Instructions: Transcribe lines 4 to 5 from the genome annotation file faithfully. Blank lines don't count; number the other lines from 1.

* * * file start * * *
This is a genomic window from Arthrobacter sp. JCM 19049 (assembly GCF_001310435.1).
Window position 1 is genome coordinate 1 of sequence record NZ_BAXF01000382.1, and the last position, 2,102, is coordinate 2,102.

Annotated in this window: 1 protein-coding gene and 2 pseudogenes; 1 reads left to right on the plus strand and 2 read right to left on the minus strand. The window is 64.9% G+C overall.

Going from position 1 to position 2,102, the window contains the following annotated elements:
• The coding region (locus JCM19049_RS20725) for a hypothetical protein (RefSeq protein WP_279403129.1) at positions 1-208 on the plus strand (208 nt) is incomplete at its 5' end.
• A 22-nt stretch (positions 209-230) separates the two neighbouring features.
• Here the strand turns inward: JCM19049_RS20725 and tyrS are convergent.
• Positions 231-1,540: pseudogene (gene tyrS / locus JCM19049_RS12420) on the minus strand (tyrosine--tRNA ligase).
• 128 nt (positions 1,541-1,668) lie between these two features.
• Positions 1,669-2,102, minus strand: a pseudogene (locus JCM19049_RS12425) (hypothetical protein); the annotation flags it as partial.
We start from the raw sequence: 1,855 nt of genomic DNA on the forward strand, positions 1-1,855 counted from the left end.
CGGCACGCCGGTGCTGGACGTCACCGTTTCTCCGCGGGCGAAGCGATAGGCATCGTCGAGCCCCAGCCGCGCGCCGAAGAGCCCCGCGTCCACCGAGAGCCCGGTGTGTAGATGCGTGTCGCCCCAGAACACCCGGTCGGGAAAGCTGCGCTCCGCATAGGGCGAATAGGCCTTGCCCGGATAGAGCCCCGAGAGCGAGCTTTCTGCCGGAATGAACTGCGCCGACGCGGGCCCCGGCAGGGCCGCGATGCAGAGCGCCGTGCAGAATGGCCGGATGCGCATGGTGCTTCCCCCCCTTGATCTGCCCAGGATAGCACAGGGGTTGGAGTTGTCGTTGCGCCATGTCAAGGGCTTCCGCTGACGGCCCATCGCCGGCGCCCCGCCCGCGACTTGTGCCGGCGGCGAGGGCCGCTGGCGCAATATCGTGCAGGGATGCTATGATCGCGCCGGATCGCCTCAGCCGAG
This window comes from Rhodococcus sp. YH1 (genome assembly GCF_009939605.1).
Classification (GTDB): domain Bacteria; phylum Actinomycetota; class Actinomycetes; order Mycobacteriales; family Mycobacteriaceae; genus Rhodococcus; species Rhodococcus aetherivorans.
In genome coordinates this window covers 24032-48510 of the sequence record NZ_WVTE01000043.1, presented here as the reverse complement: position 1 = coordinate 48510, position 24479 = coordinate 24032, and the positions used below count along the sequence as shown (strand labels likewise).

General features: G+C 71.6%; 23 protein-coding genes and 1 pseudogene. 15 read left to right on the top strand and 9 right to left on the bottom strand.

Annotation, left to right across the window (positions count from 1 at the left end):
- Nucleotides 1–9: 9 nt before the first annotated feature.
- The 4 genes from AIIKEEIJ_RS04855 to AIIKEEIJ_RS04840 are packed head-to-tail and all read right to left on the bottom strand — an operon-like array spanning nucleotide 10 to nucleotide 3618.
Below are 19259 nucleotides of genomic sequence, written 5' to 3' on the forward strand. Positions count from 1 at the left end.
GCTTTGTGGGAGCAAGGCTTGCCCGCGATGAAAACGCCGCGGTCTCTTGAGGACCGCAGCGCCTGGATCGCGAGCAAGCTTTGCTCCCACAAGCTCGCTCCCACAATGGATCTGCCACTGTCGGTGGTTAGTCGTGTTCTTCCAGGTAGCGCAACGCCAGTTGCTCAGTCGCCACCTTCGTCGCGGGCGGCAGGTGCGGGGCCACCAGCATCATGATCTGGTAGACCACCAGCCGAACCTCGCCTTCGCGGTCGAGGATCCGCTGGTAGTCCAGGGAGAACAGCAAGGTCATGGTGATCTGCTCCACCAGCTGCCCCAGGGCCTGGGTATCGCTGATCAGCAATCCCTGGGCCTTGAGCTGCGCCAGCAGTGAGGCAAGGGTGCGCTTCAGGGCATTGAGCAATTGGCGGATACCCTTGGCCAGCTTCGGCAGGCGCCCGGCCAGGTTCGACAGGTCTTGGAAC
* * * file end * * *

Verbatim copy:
Going from position 1 to position 2,102, the window contains the following annotated elements:
• The coding region (locus JCM19049_RS20725) for a hypothetical protein (RefSeq protein WP_279403129.1) at positions 1-208 on the plus strand (208 nt) is incomplete at its 5' end.